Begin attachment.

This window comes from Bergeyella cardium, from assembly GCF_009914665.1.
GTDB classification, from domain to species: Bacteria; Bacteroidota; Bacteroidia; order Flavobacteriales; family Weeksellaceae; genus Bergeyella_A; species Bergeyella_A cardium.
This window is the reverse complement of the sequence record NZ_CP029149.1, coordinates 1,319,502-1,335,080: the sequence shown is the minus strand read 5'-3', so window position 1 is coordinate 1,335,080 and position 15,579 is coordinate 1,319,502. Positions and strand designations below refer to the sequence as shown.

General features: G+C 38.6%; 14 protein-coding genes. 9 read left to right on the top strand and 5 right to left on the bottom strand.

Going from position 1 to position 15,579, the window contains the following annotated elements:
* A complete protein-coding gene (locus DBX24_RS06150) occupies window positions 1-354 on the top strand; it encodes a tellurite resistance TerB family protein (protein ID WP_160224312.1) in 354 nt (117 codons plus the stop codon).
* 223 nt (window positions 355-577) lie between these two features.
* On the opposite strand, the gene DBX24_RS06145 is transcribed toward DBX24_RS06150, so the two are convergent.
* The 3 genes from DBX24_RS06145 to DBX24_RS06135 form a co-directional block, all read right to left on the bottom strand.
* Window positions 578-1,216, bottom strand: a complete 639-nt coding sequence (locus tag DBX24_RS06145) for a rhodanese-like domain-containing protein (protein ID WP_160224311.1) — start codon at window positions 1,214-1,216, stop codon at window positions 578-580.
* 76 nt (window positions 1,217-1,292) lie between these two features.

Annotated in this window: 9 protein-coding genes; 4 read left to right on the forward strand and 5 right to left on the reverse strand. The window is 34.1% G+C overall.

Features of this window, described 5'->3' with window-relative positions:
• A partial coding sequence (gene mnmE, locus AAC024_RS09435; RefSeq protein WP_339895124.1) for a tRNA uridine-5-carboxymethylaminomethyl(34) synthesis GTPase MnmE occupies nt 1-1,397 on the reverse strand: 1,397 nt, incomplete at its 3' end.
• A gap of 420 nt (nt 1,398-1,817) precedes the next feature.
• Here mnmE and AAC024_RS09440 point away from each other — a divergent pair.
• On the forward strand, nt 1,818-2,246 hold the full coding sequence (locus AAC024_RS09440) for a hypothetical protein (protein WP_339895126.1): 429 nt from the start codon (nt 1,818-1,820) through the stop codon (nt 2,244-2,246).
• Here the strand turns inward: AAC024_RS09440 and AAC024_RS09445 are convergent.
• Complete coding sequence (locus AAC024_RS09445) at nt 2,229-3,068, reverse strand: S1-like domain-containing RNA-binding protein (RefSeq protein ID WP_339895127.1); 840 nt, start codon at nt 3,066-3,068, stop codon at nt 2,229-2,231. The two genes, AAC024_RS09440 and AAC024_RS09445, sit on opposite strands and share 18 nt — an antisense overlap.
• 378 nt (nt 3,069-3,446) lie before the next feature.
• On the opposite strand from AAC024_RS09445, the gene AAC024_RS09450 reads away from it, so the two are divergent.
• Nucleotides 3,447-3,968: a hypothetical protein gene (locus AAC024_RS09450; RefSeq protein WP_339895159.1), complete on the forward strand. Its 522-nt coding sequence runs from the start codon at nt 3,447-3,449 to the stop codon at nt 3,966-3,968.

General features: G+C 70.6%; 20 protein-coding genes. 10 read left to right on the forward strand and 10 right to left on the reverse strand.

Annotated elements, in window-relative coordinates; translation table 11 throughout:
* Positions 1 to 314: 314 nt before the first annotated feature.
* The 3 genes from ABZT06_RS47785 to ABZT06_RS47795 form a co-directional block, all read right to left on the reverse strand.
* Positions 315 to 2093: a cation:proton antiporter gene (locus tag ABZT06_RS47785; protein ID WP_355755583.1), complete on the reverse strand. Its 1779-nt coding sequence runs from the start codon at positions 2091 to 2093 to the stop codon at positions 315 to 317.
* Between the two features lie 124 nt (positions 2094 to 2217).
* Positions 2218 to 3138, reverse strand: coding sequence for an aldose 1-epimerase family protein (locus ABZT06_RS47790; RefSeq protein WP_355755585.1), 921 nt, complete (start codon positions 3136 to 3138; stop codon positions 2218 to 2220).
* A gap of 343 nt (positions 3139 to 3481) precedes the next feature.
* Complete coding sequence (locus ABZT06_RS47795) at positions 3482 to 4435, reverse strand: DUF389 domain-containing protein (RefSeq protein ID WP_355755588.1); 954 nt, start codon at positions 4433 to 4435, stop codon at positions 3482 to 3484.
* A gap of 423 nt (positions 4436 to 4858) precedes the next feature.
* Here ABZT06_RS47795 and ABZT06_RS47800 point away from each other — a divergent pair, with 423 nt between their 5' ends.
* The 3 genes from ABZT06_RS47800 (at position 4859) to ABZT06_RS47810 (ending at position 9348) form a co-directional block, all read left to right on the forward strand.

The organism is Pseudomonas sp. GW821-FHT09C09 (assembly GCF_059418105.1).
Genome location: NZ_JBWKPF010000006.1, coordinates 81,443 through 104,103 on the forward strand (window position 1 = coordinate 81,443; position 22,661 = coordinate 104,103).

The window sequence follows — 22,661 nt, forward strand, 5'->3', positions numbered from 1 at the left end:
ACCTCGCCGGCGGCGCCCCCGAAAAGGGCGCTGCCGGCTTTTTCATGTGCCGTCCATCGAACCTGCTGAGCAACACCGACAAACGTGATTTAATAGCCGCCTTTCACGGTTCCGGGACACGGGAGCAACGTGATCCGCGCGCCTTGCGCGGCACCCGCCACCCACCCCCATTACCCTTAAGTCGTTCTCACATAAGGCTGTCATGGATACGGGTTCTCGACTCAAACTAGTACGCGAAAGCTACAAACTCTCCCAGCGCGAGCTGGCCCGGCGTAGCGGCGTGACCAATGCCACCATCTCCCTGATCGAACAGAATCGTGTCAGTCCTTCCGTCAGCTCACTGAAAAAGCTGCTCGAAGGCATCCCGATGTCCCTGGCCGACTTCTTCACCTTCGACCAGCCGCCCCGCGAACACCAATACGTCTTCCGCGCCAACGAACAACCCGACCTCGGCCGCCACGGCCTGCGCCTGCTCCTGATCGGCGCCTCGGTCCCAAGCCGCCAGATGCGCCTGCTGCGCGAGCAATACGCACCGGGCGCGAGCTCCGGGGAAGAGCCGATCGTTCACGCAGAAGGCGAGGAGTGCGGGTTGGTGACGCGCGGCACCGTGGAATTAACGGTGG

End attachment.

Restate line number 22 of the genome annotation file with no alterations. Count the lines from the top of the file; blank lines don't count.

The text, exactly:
• Nucleotides 3,447-3,968: a hypothetical protein gene (locus AAC024_RS09450; RefSeq protein WP_339895159.1), complete on the forward strand. Its 522-nt coding sequence runs from the start codon at nt 3,447-3,449 to the stop codon at nt 3,966-3,968.